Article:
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7 Keys to Stay Motivated When No One Is Watching

It has been a wild year for the self-employed, the unemployed, the remote employee, the side-hustler, and those entering the workforce for the first time. Once all the jokes about pants-free Zoom meetings are played out, many of us are left with heightened anxiety about our productivity, and a deficit of skills the pre-pandemic business world never taught us. Here are 7 habits you can practice to keep yourself motivated when you don't have a boss looking over your shoulder.

1. Find your "why" and keep it in front of you.

In a traditional work environment, it's the supervisor's job to keep an eye on the big picture and motivate employees by showing them how their role fits into the organization's vision. You can recreate this motivation for yourself by asking 2 simple questions:

What is my goal?

Why is this important to me?

Once you have uncovered this motivating "why," find a way to display it in your work area, even if it's just a note stuck to your computer. Revisit the two questions regularly, because your answers may change over time. Then, as you remind yourself how each of your tasks serve your "why", you will find there is no such thing as menial work.

2. Put boundaries on your workday.

You can keep yourself healthy and motivated by having a fixed schedule for your work. Your workday should have a defined beginning and end. Know when you are "on the job," and communicate your availability to colleagues and anyone else who needs to know.

Unless your role requires it, your working hours don't need to be consecutive, and you don't need to work 8 full hours if you use your time well. Research reveals that the average person who works an 8-hour day is productive for a little less than 3 hours of that time. The most common unproductive activities workers engage in? Reading news websites, checking social media, chatting with coworkers, searching for new jobs, and making personal calls add up to more than 3 hours a day according to one study. If you can remove those unproductive tasks from your work routine, you can accomplish in 3 hours what it takes others 8 hours to do!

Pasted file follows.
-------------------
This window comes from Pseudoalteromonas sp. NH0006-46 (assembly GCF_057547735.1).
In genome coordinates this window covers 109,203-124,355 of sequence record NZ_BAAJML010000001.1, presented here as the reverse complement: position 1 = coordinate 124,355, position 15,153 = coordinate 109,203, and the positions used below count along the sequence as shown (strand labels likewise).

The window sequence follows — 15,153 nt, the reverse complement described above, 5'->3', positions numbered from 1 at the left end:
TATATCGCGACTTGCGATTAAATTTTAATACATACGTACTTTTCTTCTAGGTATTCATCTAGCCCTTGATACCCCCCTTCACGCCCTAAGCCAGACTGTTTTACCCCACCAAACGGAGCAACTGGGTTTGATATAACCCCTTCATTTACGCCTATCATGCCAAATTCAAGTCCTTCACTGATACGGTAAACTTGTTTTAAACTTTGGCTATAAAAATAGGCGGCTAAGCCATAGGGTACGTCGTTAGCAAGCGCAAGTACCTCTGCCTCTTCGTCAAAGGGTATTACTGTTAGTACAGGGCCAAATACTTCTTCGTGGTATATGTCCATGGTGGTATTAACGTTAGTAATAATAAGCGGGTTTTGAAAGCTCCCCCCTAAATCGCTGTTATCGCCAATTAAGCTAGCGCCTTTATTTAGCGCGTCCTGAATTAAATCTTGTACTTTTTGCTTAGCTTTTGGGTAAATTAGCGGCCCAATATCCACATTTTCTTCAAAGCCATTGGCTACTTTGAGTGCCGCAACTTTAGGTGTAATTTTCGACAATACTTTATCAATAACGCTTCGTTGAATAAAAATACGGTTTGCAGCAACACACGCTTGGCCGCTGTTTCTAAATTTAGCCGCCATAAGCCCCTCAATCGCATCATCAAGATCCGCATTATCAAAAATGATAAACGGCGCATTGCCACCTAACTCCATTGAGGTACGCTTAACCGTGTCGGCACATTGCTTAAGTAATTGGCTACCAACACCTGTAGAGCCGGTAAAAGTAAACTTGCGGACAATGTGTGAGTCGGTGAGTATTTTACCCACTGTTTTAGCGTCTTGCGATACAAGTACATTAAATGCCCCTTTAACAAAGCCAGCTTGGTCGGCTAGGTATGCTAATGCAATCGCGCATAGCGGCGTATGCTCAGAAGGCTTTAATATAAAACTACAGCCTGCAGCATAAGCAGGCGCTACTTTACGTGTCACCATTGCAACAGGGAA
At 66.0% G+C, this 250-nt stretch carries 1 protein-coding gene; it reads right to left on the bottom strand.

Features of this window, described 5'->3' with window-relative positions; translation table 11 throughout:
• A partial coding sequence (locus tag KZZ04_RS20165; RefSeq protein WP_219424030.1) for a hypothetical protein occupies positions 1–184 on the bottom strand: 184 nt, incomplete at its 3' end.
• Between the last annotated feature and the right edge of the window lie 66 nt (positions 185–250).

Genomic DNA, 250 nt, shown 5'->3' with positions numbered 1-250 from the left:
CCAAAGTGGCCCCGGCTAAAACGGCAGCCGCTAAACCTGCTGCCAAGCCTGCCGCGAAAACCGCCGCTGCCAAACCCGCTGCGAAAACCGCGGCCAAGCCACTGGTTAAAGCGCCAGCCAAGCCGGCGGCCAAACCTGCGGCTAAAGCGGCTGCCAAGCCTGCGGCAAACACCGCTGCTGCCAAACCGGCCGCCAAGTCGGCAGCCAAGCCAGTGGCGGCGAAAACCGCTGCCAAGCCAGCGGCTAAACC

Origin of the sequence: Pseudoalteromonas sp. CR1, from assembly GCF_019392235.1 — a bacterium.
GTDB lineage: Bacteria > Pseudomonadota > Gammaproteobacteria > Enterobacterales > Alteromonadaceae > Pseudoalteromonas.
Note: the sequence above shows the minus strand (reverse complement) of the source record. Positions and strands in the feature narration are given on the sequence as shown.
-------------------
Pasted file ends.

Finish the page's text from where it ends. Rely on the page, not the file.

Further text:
Keep in mind that it's healthy and good to leave time in your day for things that relax you and bring you pleasure. Building fences around your workday merely organizes your time, allowing you to prioritize work when you're working, so you can use the rest of your time as you choose.

3. Prepare a dedicated workspace.

Having a room or desk that's just for work is wonderful if you can manage it. Keep that space professional by keeping it tidy, just as you would a traditional office. If you don't have a dedicated office or desk to use in your home, do what you can to create a sense of intentional space for work. Orient your workstation toward a window, a wall, or a room, depending on what helps you concentrate. Wear headphones to reduce noise distractions. If the space where you work is multi-purpose, try to remove anything that isn't related to your productivity during your workday. A quick decluttering can do wonders for your mental readiness, and you can always transform the space back later.

4. Write a job description and identify your core and support duties.

If you are self-employed, if you are new to remote work, or if your current occupation is looking for a job, you may worry that you are under-performing, nagged by doubts that you haven't done enough. Can you clearly explain everything your job requires of you? If not, it might be time to write a job description.